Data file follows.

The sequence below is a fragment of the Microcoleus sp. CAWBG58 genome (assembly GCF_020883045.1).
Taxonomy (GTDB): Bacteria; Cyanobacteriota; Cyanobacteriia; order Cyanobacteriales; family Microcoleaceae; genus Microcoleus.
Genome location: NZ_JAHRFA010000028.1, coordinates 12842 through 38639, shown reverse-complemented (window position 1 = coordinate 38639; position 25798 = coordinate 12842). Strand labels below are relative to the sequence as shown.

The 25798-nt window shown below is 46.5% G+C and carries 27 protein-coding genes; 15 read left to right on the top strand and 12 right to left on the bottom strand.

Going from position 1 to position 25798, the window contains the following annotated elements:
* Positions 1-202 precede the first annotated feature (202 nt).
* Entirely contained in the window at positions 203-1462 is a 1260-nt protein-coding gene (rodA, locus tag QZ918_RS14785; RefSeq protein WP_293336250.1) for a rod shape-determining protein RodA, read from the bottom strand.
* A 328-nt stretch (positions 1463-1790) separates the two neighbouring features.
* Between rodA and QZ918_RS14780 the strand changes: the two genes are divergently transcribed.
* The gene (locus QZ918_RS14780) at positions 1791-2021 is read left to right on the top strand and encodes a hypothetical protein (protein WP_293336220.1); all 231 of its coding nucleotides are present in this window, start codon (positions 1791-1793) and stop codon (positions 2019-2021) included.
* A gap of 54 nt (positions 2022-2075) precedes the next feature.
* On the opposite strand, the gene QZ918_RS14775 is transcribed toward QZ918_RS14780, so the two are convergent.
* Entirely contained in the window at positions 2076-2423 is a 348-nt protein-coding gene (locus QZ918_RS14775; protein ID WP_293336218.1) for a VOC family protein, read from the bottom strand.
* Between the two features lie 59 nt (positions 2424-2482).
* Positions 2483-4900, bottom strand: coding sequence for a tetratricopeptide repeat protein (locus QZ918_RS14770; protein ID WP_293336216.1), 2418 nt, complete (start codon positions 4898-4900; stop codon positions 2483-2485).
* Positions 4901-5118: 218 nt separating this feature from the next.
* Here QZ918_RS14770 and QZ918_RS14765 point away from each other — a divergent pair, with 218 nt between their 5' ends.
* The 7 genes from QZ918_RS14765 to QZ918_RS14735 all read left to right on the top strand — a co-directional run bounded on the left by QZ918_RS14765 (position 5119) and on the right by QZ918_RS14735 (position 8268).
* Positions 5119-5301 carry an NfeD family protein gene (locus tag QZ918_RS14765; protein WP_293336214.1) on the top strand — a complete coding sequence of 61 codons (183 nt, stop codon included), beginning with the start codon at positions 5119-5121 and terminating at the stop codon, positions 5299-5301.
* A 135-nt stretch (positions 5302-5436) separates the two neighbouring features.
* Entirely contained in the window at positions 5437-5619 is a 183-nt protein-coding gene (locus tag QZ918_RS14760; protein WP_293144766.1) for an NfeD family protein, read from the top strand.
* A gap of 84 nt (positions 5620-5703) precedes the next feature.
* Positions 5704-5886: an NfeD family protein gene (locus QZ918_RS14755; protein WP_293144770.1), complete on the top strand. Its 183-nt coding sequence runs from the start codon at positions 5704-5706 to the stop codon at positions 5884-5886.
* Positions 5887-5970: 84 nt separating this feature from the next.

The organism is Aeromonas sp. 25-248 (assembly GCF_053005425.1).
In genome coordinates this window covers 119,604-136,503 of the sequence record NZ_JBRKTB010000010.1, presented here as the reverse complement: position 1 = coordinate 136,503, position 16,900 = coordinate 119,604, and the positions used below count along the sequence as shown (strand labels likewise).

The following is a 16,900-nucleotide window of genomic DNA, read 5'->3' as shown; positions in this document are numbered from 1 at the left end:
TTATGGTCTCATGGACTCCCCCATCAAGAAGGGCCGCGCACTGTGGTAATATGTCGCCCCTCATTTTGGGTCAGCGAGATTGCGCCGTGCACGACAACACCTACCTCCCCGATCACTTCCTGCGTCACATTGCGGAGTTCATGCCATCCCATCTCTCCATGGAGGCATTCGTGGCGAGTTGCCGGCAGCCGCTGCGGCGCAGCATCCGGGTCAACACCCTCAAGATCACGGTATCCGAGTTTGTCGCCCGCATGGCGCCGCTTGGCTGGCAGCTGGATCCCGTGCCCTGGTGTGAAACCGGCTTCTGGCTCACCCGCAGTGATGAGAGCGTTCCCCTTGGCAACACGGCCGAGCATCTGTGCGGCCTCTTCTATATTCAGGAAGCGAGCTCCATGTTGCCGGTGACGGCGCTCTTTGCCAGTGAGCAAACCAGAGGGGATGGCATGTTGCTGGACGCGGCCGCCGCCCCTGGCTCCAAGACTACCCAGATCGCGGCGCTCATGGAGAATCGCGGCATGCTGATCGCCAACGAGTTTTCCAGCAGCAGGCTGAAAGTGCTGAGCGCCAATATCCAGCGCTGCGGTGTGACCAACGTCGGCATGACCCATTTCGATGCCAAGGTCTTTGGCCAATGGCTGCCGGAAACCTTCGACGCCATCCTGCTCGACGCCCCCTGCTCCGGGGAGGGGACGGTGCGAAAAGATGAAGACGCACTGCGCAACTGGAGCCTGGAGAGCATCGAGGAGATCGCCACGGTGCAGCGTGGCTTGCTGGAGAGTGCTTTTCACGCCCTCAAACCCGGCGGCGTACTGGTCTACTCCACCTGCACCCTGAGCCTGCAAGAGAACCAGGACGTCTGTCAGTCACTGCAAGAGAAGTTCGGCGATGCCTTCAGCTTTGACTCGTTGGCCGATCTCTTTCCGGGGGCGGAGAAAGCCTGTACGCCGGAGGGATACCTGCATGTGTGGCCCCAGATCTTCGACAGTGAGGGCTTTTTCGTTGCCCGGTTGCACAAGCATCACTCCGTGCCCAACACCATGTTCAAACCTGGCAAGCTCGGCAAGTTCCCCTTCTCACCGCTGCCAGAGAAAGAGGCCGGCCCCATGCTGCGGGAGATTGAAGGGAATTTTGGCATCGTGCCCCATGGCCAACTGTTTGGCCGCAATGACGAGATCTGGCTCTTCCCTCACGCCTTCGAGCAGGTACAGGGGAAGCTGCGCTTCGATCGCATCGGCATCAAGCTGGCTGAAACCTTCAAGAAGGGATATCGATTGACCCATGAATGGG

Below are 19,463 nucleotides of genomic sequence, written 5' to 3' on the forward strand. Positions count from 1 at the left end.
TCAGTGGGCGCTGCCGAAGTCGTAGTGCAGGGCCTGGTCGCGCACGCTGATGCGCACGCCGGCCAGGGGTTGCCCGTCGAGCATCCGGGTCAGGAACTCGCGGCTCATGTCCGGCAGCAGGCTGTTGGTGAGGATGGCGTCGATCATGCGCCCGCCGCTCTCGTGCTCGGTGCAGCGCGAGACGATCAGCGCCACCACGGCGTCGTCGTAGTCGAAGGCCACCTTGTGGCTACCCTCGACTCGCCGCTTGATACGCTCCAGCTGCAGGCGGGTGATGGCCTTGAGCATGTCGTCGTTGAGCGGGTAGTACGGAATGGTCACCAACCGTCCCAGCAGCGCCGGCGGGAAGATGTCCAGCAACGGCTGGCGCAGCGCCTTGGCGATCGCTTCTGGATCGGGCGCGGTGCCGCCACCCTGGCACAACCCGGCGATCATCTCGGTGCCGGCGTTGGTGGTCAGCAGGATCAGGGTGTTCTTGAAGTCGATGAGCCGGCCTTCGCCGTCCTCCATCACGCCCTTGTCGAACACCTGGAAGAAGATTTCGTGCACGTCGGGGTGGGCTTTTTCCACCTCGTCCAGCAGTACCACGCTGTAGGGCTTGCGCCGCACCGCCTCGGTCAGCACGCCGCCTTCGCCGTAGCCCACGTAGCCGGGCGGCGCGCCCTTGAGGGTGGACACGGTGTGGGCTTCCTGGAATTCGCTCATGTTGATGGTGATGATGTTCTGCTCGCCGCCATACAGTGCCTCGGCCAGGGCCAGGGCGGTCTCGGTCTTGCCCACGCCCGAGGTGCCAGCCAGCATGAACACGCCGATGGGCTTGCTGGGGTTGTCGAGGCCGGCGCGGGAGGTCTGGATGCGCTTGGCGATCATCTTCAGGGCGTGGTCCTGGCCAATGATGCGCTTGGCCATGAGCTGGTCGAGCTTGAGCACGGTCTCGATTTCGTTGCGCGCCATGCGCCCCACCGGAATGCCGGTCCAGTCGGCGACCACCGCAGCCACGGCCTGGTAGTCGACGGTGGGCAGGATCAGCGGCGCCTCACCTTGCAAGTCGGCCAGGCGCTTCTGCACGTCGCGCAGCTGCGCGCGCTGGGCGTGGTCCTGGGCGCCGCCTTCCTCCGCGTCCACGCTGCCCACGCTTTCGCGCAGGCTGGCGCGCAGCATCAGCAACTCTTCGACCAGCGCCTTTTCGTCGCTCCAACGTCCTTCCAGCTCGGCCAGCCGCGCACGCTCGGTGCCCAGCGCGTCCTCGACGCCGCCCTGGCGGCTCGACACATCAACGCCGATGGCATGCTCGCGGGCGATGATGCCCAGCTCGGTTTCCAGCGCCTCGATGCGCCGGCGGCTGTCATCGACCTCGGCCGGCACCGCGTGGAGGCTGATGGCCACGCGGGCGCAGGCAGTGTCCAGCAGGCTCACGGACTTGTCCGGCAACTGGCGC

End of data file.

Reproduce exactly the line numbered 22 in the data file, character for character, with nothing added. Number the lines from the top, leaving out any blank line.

* A gap of 84 nt (positions 5620-5703) precedes the next feature.